I'm trying to learn a little bit about functional programming and as my tool I chose F# since I'm a .NET developer and the environment is more natural to me.

In one of my pet projects I'm dealing with dates, so I created a function to get the last date where a given week day occurred. For example, last Tuesday was yesterday (DateTime.Now.AddDays(-1.0)).


module DateTimeExtensions
    open System    

    let rec whenWasLastBasedOnDate (weekDay:DayOfWeek, currentDate:DateTime) = 
        match currentDate with
        | _ when currentDate.DayOfWeek = weekDay -> currentDate
        | _ -> whenWasLastBasedOnDate(weekDay, currentDate.AddDays(-1.0))

    let whenWasLast (weekDay:DayOfWeek) = 
        let currentDate = DateTime.Now
        match currentDate with
        | _ when currentDate.DayOfWeek = weekDay -> currentDate
        | _ -> whenWasLastBasedOnDate(weekDay, currentDate.AddDays(-1.0))    

    let now = DateTime.Now
    let lastSunday = whenWasLast DayOfWeek.Sunday
    let lastMonday = whenWasLast DayOfWeek.Monday
    let lastTuesday = whenWasLast DayOfWeek.Tuesday
    let lastWednesday = whenWasLast DayOfWeek.Wednesday
    let lastThursday = whenWasLast DayOfWeek.Thursday
    let lastFriday = whenWasLast DayOfWeek.Friday
    let lastSaturday = whenWasLast DayOfWeek.Saturday

1 Answer 1


The most obvious point to make is that whenWasLast repeats the entire code of whenWasLastBasedOnDate. You can (and should) simply write the whole method by just calling whenWasLastBasedOnDate:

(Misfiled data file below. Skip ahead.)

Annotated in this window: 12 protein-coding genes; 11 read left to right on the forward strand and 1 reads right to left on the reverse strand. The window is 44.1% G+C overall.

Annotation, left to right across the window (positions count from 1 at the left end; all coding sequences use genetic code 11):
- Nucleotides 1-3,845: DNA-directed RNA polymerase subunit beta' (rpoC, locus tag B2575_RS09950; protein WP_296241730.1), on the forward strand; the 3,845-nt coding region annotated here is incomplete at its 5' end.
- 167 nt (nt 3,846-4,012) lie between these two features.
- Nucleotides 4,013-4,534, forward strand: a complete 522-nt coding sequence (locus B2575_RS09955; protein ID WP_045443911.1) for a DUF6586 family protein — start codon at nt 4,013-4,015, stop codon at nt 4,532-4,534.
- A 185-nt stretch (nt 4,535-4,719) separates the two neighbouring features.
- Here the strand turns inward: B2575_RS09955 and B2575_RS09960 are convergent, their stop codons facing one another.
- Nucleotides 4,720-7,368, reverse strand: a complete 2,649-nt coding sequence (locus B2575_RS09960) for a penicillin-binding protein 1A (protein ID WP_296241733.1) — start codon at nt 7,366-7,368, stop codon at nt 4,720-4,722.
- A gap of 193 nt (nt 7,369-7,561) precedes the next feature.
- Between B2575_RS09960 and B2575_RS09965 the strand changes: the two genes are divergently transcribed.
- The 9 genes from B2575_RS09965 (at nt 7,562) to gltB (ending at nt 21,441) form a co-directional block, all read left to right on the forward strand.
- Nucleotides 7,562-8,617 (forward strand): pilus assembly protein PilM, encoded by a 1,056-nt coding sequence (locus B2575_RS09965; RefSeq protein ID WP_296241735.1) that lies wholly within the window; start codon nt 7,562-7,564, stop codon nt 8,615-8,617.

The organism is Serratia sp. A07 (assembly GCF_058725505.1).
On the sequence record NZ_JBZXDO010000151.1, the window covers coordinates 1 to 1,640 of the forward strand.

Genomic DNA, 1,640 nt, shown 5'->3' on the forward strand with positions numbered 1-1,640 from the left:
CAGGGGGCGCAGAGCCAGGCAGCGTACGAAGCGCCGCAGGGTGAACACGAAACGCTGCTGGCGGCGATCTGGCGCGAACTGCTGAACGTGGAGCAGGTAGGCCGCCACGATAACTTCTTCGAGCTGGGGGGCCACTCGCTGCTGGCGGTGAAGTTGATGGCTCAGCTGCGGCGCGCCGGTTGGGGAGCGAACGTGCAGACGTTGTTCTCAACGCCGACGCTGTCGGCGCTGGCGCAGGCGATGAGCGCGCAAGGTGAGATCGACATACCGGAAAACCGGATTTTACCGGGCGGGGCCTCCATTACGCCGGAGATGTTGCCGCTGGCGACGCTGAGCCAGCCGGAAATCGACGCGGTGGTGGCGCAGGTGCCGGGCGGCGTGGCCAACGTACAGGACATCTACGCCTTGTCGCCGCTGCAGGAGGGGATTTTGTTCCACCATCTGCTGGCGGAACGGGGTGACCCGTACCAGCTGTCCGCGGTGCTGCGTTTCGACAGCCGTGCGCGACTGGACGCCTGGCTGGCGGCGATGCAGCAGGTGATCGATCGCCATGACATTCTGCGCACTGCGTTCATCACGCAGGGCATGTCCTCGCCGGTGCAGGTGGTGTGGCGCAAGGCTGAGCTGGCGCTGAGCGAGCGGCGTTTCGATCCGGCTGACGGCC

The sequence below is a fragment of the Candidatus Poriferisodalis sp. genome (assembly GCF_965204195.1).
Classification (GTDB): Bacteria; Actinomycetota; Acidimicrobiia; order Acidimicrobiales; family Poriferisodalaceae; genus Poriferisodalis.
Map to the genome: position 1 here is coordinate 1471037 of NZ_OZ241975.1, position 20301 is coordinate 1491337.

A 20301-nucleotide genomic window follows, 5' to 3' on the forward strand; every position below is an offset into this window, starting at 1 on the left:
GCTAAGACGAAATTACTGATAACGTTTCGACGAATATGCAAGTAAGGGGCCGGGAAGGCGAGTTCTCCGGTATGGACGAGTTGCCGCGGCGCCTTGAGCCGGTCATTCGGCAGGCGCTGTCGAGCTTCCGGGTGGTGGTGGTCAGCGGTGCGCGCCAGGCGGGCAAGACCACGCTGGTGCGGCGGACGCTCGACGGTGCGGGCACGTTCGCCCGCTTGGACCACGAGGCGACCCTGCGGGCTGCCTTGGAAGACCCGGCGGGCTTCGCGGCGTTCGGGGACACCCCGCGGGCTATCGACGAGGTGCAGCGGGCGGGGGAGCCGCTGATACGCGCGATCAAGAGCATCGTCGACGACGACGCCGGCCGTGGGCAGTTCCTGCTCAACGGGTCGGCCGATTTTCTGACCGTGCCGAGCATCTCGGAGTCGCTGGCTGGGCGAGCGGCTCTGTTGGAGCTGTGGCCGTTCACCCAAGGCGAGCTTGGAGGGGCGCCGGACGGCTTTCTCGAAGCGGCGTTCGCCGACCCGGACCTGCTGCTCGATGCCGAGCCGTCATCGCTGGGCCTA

let whenWasLast (weekDay:DayOfWeek) =
    whenWasLastBasedOnDate(weekDay, DateTime.Now)

Another point is that you should write AddDays(-1.0) as AddDays -1.0. In languages with ML-like syntax it is generally discouraged to add redundant parentheses around function arguments because it encourages the misconception that the parentheses are part of the method call syntax.

On a somewhat more subjective note, I think that using if would read nicer than a match without any patterns.

On a more general design note it is generally considered good style in functional programming to use higher order functions to express the code more abstractly. For example instead of saying "Check if the given day was a weekDay. If so, return it, if not repeat with the day before" you could say "Look at the last seven days and return the one who is a weekDay". This is not only more idiomatic functional programming, but also makes it impossible to get into infinite recursion by getting the exit condition wrong. In code it would look like this:

[-6.0..0.0] |> Seq.map currentDate.AddDays |>
    Seq.find (fun d -> d.DayOfWeek = weekDay)
  • \$\begingroup\$ Thank you so much! This is what I was looking for. The thought I had when created the function was exactly the same as your last one but I could not express it into code. I guess I'm too imperative yet. Refactored as you proposed. Thanks again! \$\endgroup\$
    – tucaz
    Feb 3, 2011 at 2:20
  • \$\begingroup\$ Could you please edit the first part of your answer to include the corrected code with 'just whenWasLastBasedOnDate DateTime.Now'? This would help people not familiar with F# to get your idea. Thanks. \$\endgroup\$ Feb 3, 2011 at 10:03

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